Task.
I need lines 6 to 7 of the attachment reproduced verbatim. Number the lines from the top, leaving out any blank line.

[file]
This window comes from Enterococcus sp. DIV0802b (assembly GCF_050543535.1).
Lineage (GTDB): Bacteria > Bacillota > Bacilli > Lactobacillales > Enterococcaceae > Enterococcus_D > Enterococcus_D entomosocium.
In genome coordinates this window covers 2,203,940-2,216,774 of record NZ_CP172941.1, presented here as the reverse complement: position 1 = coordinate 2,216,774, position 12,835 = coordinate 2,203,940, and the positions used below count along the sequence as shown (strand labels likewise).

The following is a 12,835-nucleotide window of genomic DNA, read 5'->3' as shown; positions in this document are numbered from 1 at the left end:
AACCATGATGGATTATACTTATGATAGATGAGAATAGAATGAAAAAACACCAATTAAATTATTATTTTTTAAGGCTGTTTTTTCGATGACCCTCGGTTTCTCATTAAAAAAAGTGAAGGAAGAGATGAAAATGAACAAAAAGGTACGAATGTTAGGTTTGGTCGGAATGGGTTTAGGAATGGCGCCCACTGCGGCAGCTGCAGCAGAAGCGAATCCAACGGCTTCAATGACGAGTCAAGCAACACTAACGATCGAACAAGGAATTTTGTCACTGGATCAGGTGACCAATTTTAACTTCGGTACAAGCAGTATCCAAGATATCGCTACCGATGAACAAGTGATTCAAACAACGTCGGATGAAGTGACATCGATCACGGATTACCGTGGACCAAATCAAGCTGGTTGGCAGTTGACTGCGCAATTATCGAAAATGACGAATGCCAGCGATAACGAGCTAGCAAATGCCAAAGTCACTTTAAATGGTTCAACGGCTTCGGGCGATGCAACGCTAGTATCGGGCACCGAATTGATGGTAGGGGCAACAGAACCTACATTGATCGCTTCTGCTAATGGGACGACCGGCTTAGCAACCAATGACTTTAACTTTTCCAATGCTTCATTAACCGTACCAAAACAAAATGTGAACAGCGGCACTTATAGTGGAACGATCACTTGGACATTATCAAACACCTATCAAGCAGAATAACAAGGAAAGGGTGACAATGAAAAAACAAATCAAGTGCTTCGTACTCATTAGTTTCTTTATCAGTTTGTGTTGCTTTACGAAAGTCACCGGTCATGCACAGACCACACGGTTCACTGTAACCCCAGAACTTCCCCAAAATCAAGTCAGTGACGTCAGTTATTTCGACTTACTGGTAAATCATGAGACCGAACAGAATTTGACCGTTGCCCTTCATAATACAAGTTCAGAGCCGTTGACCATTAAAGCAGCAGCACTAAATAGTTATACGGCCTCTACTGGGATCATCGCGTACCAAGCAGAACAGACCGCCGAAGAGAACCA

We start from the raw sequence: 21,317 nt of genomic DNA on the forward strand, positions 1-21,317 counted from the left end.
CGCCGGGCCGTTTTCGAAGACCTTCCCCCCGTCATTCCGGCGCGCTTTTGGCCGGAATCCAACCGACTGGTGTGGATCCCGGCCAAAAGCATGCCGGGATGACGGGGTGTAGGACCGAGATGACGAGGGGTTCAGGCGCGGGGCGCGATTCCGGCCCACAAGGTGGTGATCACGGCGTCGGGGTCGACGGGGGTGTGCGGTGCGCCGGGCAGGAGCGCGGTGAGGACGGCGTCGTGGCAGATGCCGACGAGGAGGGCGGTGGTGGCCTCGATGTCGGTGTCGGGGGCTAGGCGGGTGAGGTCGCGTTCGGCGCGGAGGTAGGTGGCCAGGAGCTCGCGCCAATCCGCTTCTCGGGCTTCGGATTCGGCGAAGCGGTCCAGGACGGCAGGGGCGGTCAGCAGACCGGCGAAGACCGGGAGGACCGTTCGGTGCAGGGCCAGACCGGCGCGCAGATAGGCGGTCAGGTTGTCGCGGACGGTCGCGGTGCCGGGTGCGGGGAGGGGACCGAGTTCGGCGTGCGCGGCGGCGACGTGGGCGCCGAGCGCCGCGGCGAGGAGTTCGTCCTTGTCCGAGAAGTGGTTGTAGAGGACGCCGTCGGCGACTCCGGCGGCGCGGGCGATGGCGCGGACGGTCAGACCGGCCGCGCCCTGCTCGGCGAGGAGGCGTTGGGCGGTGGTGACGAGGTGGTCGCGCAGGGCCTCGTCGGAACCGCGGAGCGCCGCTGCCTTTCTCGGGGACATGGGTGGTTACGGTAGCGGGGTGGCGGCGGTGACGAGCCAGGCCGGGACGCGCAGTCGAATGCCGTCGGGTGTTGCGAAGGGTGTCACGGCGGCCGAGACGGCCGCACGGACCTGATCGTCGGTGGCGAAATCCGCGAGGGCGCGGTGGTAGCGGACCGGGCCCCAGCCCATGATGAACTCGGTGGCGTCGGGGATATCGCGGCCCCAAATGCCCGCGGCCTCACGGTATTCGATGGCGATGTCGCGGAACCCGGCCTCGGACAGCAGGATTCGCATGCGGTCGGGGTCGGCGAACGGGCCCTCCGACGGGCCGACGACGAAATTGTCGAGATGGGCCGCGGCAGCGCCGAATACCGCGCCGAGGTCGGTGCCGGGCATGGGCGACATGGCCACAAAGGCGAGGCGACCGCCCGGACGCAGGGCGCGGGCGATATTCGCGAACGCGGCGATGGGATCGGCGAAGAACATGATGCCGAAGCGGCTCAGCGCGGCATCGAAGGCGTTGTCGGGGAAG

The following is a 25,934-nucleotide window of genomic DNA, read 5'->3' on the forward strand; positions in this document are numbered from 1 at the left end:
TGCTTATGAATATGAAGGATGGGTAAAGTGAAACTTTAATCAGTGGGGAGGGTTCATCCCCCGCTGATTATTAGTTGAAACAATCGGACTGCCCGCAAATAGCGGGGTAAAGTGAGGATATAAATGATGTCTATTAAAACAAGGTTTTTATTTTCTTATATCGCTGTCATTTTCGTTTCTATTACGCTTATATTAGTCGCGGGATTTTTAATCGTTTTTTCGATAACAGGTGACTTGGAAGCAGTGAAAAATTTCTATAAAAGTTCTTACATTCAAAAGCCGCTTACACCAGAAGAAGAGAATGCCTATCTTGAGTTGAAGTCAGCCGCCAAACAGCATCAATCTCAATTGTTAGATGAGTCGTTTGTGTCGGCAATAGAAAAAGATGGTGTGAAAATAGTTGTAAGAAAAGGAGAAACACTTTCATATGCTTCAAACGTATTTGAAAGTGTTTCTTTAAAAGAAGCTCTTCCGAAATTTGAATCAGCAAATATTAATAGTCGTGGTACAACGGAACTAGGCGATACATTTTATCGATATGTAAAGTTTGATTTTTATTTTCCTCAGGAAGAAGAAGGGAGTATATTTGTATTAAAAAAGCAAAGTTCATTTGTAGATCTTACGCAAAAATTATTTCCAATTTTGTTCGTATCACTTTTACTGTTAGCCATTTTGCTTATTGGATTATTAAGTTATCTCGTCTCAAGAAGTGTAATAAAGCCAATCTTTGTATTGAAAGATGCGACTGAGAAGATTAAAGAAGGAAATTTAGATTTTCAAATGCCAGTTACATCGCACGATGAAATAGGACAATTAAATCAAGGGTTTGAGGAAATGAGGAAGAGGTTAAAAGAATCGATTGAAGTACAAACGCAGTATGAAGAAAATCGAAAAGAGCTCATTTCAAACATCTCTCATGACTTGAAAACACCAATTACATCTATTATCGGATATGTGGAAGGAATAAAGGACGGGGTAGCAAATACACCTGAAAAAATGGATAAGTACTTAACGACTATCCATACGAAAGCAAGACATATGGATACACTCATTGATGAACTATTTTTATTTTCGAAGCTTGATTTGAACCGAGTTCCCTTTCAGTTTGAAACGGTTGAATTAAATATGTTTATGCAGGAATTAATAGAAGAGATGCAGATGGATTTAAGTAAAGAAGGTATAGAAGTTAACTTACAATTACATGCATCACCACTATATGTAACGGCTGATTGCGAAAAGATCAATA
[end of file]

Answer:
We start from the raw sequence: 21,317 nt of genomic DNA on the forward strand, positions 1-21,317 counted from the left end.
CGCCGGGCCGTTTTCGAAGACCTTCCCCCCGTCATTCCGGCGCGCTTTTGGCCGGAATCCAACCGACTGGTGTGGATCCCGGCCAAAAGCATGCCGGGATGACGGGGTGTAGGACCGAGATGACGAGGGGTTCAGGCGCGGGGCGCGATTCCGGCCCACAAGGTGGTGATCACGGCGTCGGGGTCGACGGGGGTGTGCGGTGCGCCGGGCAGGAGCGCGGTGAGGACGGCGTCGTGGCAGATGCCGACGAGGAGGGCGGTGGTGGCCTCGATGTCGGTGTCGGGGGCTAGGCGGGTGAGGTCGCGTTCGGCGCGGAGGTAGGTGGCCAGGAGCTCGCGCCAATCCGCTTCTCGGGCTTCGGATTCGGCGAAGCGGTCCAGGACGGCAGGGGCGGTCAGCAGACCGGCGAAGACCGGGAGGACCGTTCGGTGCAGGGCCAGACCGGCGCGCAGATAGGCGGTCAGGTTGTCGCGGACGGTCGCGGTGCCGGGTGCGGGGAGGGGACCGAGTTCGGCGTGCGCGGCGGCGACGTGGGCGCCGAGCGCCGCGGCGAGGAGTTCGTCCTTGTCCGAGAAGTGGTTGTAGAGGACGCCGTCGGCGACTCCGGCGGCGCGGGCGATGGCGCGGACGGTCAGACCGGCCGCGCCCTGCTCGGCGAGGAGGCGTTGGGCGGTGGTGACGAGGTGGTCGCGCAGGGCCTCGTCGGAACCGCGGAGCGCCGCTGCCTTTCTCGGGGACATGGGTGGTTACGGTAGCGGGGTGGCGGCGGTGACGAGCCAGGCCGGGACGCGCAGTCGAATGCCGTCGGGTGTTGCGAAGGGTGTCACGGCGGCCGAGACGGCCGCACGGACCTGATCGTCGGTGGCGAAATCCGCGAGGGCGCGGTGGTAGCGGACCGGGCCCCAGCCCATGATGAACTCGGTGGCGTCGGGGATATCGCGGCCCCAAATGCCCGCGGCCTCACGGTATTCGATGGCGATGTCGCGGAACCCGGCCTCGGACAGCAGGATTCGCATGCGGTCGGGGTCGGCGAACGGGCCCTCCGACGGGCCGACGACGAAATTGTCGAGATGGGCCGCGGCAGCGCCGAATACCGCGCCGAGGTCGGTGCCGGGCATGGGCGACATGGCCACAAAGGCGAGGCGACCGCCCGGACGCAGGGCGCGGGCGATATTCGCGAACGCGGCGATGGGATCGGCGAAGAACATGATGCCGAAGCGGCTCAGCGCGGCATCGAAGGCGTTGTCGGGGAAG